Skip to content

Thrift store ministers in multiple ways

** Editor’s note – The following is the second installment in a two-part series exploring the work of the Ministerial Alliance Thrift Store, and the role it plays in the community

By SHAWNNA ROBINSON/Farmington Press

“Giving back keeps the cycle of love going” is how Yvette Winston feels everytime she donates clothing or household items to the Ministerial Alliance Thrift Store, or a can of food to the Food Pantry.

About 11 years ago, Winston went through a difficult time in her life. She arrived in Farmington for the treatment program at the Aquinas Center – with her only possessions being the clothes on her back. As her treatment progressed her social worker obtained a voucher for Winston to pick out clothing at the Thrift Store.

“He had a voucher written for me and he took me to the store (which was then located on Columbia Street). I found some very nice things at the store. I picked out a nice robe plus some dresses to wear to church,” she recalls.

But clothing wasn’t the only thing she found that day.

“I also met some very sweet people. The volunteers at the store made me feel very warm and welcomed,” she said. Following her successful treatment, Winston moved into an apartment in Farmington. She was also able to visit the Food Pantry and receive help on the start of her new life.

“The food pantry was also very helpful to me when I did not have anything,” she said.

Shortly after completing treatment, she regained custody of her son, Isaiah, and found a job at the former Biltwell factory. She would often shop at the store to find clothes for her and her son, often re-donating items once Isaiah outgrew them.

“They always have nice, clean clothing. I could find many items for my son and would take care of them so I could donate them back to the store when he outgrew them,” she said.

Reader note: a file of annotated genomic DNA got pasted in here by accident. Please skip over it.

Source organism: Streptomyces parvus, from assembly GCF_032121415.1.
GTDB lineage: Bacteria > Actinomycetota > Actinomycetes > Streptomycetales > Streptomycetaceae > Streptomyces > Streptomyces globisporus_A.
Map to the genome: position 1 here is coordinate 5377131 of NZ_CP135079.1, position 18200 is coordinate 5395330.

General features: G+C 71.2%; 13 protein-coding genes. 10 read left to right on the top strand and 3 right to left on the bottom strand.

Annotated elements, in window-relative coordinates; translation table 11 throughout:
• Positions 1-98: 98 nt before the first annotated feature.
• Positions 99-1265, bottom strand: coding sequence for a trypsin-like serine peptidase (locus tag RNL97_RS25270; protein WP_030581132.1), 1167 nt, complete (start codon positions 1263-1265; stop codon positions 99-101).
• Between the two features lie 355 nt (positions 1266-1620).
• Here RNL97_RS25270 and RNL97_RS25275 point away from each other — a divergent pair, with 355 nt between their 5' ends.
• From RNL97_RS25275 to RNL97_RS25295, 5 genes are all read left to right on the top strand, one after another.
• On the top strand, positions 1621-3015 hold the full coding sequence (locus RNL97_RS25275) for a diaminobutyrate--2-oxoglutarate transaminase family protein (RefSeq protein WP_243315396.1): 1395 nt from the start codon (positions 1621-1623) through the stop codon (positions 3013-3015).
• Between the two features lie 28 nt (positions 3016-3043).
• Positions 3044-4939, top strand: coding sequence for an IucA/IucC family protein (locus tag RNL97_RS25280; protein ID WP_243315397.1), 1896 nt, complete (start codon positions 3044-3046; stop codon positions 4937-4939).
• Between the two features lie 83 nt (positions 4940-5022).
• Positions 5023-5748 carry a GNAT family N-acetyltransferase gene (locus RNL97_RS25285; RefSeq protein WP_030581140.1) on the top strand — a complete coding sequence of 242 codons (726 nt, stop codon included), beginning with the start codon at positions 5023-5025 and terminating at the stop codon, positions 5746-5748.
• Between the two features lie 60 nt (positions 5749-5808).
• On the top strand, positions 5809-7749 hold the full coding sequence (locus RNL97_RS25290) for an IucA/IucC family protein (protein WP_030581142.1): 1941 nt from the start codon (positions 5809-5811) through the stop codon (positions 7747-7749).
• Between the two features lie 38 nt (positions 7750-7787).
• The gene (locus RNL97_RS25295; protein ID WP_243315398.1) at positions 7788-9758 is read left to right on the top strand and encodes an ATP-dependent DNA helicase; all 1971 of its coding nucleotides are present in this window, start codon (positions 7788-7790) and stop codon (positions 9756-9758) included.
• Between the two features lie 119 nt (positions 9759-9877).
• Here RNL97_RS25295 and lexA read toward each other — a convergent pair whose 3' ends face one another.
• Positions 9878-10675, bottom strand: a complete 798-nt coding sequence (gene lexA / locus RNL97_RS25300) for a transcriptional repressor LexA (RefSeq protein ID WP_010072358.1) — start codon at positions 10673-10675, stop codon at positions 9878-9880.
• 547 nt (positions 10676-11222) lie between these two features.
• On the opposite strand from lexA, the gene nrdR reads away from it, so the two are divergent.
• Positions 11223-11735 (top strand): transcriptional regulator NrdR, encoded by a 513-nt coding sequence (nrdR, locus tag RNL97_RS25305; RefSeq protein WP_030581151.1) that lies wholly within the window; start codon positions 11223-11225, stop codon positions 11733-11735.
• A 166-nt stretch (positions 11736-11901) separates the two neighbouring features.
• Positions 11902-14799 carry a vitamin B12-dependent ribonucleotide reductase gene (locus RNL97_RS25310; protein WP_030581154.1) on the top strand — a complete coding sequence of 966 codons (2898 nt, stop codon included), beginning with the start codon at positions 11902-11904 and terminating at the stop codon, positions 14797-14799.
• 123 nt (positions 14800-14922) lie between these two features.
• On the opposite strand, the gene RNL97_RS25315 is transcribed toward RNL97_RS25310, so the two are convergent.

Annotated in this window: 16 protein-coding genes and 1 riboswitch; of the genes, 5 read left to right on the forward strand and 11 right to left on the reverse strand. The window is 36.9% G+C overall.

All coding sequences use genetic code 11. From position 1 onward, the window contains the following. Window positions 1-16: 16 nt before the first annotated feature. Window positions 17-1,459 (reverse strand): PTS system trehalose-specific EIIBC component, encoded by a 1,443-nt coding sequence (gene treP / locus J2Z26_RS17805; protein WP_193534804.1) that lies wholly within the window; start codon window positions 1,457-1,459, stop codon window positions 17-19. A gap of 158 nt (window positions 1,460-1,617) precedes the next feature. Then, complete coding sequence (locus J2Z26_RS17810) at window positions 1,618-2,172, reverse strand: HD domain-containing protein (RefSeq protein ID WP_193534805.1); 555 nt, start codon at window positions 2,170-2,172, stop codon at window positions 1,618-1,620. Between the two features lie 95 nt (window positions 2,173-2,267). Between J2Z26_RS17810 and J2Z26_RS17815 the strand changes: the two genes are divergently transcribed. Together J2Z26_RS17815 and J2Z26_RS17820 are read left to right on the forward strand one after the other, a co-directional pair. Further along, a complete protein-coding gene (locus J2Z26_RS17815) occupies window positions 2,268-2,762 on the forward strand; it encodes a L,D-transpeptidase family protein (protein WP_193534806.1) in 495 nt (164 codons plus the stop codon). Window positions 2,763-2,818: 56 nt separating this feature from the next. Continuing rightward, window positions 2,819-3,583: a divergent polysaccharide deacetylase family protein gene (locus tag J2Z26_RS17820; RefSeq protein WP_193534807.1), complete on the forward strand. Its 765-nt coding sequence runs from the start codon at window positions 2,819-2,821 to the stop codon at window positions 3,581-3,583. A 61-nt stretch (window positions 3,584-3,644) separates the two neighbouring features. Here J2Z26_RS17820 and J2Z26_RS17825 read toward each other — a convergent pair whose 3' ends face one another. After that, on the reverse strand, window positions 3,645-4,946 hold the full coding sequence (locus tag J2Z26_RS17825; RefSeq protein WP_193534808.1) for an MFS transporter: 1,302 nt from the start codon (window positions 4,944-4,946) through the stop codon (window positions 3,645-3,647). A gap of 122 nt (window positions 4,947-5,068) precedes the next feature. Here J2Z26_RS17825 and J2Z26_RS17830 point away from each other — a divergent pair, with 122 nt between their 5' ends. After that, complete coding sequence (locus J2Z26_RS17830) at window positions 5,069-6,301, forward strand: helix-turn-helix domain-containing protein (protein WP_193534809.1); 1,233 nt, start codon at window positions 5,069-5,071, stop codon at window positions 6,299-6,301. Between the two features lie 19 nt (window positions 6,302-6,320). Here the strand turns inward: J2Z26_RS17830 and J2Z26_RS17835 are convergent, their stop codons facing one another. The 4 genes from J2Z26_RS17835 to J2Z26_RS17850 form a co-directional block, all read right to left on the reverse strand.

Winston continues to “give back to the store” that has given to her. She said the store was there for her when she had nothing, and through her donations she is giving to someone else who may find themselves in a similar situation.

“God has been good to me. I know the thrift store is not just one person, but a group of people helping other people. The best thing I can do is donate,” she said.

Amy Grief is a caseworker with BJC Behavioral Health. Through her work she often takes clients to the Thrift Store to find much needed items as well as gain important life skills.

“The Thrift Store is a good place to take my clients because it gives them socialization skills,” she said. Grief has also seen the generosity of the store, which last year gave away more than $10,000 worth of clothing to those in need.

“I had a client who could not afford to buy clothing for her five children. We obtained a voucher for the family and the store allowed the mother to pick out three outfits for each child as well as each a pair of shoes,” she said.

Grief has seen those who have been helped take the time to help out, much like Winston.

“I have clients say ‘what goes around, comes around’ and they want to give back to the store that has helped them,” she said.

Leave a Comment